tofu

One-half cup of tofu contains 10 grams of protein, 25 percent of the daily recommended value of calcium, 11 percent of your daily iron and just 88 calories.

I am going to try to convince you to eat tofu. And once you stop making that scrunchy “Ewww!” face, we can move on. Quit shaking your head, and just hear me out.

If I told you there was a food that, in just a half-cup, could provide 10 grams of protein, 25 percent of required daily calcium, 11 percent of daily iron and only 1 gram of carbohydrates in just 88 calories, you would jump at it, right?

Especially if I told you it is similar to chicken in that it takes on the flavors of whatever you cook it in.

OK, for the handful of people still reading, let's move on to some history.

Tofu is made by coagulating soy milk and pressing out the curds into blocks. There are many varieties, but the one I almost always use is the extra-firm because it is easier to cook with. Tofu is a mainstay in Asian cuisine, originating in China more than 2,000 years ago. It is prepared many ways, including stewed, stir-fried, boiled in soups or mixed into sauces.

I had only one patient who shared my tofu appreciation, and she was from Japan.

The whole idea of the following recipe is to disguise the soybean curd by integrating it into a complex dish. Even if you don't like it, you can eat the dish’s other ingredients.

The tofu part is the easiest: Cut it up and put it in the sauce at the end. That's it. The rest of the dish takes about 30 minutes to prepare.

The meatballs are the most technically challenging part. Try to use freshly ground meat, whether pork, turkey, veal or beef. Once you’re ready to start the sauce, make sure you have all the ingredients at hand so you can stir-fry quickly.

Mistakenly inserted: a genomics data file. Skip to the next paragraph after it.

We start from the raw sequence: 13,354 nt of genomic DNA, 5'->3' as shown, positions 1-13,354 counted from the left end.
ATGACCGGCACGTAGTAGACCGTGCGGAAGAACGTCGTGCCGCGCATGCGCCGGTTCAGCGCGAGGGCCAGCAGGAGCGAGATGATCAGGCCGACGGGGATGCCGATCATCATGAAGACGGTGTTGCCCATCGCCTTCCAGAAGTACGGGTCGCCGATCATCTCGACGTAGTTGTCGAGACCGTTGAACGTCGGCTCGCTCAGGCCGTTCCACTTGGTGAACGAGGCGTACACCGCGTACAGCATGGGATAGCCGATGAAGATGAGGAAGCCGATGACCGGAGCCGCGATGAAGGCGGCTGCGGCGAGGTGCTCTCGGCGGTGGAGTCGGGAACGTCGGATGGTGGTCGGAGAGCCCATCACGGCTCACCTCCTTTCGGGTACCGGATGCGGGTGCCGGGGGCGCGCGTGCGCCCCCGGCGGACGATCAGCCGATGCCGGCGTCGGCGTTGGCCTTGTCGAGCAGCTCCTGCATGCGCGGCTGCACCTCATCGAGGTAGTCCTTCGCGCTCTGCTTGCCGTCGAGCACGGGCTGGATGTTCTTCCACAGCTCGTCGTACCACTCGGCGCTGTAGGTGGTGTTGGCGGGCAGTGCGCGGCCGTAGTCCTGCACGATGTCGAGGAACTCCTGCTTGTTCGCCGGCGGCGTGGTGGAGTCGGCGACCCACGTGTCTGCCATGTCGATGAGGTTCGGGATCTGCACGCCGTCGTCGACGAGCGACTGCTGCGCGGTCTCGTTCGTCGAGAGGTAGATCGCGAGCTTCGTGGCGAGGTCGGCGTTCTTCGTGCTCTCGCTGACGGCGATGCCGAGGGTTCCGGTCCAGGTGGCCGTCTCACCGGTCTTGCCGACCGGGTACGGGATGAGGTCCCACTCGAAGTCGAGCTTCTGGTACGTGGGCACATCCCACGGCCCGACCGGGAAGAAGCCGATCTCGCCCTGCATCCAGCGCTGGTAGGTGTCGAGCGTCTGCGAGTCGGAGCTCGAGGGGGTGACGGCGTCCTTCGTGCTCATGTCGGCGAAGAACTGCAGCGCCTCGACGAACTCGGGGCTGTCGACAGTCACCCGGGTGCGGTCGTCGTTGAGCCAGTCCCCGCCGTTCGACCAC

This recipe feeds four, with each serving containing about 350 calories and 30 grams of protein.

Stir-Fried Tofu

and Meatballs

• ½ pound ground meat (pork, veal, turkey or beef)

• ¼ cup bread crumbs

• 1 egg

• 1 tablespoon Worcestershire sauce

• 2 green onions, finely chopped, divided

• ½ cup oyster sauce

• 2 tablespoons olive oil

• ½ teaspoon roasted sesame oil

• 2 tablespoons garlic, chopped

• 2 teaspoons ginger, minced

• ½ tablespoon chili bean paste

• 1 cup of chicken stock

• 2 tablespoons soy sauce

• 1½ tablespoons rice wine

• 1 tablespoon cornstarch

• 1 cup broccoli florets

• 1 cup snap pea pods

• 1 cup of extra-firm tofu, cubed

In a medium mixing bowl, combine ground meat, bread crumbs, egg, Worcestershire sauce and one green onion. Using your hands, mix well and make small meatballs, no bigger than a large marble. Put them in the freezer for 10 minutes. This firms them up and makes mixing them with the thick oyster sauce a lot easier.

Heat oven to 400 degrees. Again with your hands, gently mix the meatballs with the oyster sauce. Place them on a baking sheet and bake for 15 minutes.

While they bake, boil 3 cups of water in a medium pot. Drop in the broccoli and snap peas and cook, covered, for 5 minutes. Strain and set aside vegetables.

In a wok or large frying pan, add the olive and sesame oils. When hot, add the second green onion, garlic and ginger and stir-fry on high heat for about 1 minute.

Turn down to medium heat and add the chili bean paste, chicken stock, soy sauce and rice wine. Stir the cornstarch into about ¼ cup of cold water, and add the mixture to pan. Simmer for another 1 to 2 minutes, until sauce thickens.

Add the broccoli, snap peas, meatballs and, last, the tofu. Continue to simmer for another 1 to 2 minutes, gently stirring so as not to break the tofu.

Serve over white or brown rice.

Dr. Joseph McPhee is a bariatric surgeon in Lancaster General Health’s Healthy Weight Management Center. His column, “The Surgeon’s Kitchen,” appears weekly in the Sunday Food pages. Do you have questions or comments for Dr. McPhee? Send them to food@lnpnews.com.